Unpopular Japanese Prime Minister Naoto Kan may face votes for a no-confidence motion against him from dozens of Japanese ruling party rebels, media said on Wednesday.

Although the number of votes may fall short of ousting Kan, but enough to rip the party and deteriorate his clout as he struggles with the world's worst nuclear crisis in 25 years, following a deadly March 11 earthquake and tsunami, Reuters reported.

The struggling premier, said analysts, may survive the vote, which is likely to take place on Thursday. However, he would still have to deal with difficulties pushing policies through a divided parliament, the Reuters report said.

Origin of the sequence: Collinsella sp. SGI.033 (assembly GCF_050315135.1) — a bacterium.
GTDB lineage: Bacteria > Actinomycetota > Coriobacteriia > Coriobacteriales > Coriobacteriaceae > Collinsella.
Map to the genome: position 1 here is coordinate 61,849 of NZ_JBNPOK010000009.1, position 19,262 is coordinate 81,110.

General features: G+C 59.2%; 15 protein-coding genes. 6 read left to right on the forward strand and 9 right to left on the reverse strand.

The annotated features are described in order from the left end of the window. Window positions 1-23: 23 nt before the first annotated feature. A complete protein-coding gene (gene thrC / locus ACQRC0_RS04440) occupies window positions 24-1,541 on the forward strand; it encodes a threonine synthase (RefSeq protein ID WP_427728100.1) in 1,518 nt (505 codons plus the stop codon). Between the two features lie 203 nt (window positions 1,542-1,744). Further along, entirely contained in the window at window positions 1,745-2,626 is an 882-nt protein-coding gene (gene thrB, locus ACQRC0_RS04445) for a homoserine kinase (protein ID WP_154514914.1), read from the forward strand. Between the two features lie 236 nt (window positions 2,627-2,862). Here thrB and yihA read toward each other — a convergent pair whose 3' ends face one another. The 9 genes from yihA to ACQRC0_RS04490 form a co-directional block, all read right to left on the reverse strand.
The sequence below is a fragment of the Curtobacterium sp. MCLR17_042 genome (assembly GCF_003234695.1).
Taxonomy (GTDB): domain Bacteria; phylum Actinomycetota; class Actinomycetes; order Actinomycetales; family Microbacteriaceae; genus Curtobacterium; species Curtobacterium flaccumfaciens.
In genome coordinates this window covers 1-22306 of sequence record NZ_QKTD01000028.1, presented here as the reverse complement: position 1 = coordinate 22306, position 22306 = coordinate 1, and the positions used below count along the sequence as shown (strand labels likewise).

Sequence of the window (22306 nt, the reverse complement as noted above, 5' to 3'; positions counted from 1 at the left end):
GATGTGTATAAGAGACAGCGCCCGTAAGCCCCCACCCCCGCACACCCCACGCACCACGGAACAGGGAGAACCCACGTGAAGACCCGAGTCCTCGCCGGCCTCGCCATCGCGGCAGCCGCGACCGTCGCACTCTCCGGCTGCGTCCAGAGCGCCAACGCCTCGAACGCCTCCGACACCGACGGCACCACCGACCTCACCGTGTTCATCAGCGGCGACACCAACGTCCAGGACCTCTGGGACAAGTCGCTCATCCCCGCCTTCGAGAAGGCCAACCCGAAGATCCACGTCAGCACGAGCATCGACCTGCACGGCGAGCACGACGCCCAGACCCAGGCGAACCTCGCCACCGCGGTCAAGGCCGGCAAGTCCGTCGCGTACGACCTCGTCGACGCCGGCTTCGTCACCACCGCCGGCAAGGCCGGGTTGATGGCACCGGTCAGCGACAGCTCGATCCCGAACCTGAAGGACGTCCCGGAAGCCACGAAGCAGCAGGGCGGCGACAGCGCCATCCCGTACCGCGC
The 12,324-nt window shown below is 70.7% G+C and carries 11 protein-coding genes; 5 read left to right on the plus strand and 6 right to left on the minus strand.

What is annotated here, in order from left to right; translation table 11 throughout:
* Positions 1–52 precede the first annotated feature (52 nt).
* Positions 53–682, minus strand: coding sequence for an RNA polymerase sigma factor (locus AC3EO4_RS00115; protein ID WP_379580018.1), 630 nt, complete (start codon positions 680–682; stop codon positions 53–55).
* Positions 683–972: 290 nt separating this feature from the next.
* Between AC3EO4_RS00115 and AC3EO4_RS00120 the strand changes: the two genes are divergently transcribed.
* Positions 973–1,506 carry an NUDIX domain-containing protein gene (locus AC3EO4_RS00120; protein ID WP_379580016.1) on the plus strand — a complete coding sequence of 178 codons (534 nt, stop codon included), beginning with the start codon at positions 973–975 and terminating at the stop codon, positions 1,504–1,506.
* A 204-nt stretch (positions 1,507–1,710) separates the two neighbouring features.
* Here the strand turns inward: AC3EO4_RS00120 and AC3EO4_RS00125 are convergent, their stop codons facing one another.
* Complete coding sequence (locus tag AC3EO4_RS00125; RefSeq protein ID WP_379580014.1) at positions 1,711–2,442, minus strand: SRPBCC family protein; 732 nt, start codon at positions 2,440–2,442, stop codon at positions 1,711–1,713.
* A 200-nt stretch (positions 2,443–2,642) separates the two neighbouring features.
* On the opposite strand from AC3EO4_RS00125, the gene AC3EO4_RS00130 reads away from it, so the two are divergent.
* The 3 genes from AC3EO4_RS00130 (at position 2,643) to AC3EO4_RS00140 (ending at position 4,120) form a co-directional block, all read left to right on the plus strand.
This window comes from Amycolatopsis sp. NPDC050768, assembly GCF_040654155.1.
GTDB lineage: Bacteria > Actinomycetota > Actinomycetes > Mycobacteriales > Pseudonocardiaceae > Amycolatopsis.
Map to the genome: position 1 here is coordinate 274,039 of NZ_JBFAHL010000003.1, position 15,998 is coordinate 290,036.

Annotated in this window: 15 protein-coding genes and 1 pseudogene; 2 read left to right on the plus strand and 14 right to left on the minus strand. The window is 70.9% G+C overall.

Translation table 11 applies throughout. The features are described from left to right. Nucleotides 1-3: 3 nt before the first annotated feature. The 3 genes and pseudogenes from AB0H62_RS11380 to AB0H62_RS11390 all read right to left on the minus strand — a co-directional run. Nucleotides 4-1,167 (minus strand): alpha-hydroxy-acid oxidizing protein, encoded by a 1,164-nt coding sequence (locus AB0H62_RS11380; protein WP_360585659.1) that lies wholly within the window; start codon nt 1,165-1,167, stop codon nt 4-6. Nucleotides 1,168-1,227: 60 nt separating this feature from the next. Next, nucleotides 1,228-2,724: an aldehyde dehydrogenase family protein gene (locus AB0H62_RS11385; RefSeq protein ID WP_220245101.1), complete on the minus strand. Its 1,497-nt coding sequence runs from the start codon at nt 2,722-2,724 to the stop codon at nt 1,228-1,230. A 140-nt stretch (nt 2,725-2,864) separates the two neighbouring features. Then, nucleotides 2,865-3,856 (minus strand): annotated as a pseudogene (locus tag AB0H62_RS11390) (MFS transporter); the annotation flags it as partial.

If the no-confidence motion gets adopted, Kan would be forced to resign with his cabinet or call a snap lower house poll. Many of the rivals his Democratic Party of Japan (DPJ) back scandal-tainted powerbroker Ichiro Ozawa and want Kan to step down before the vote.

This will make the way clear for a new leader who could form a coalition with the main opposition Liberal Democratic Party to break a parliamentary blockage, Reuters reported.

However, Kan had declined a demand to quit in talks on Tuesday with his predecessor Yukio Hatoyama, who himself resigned suddenly last year, media reports said.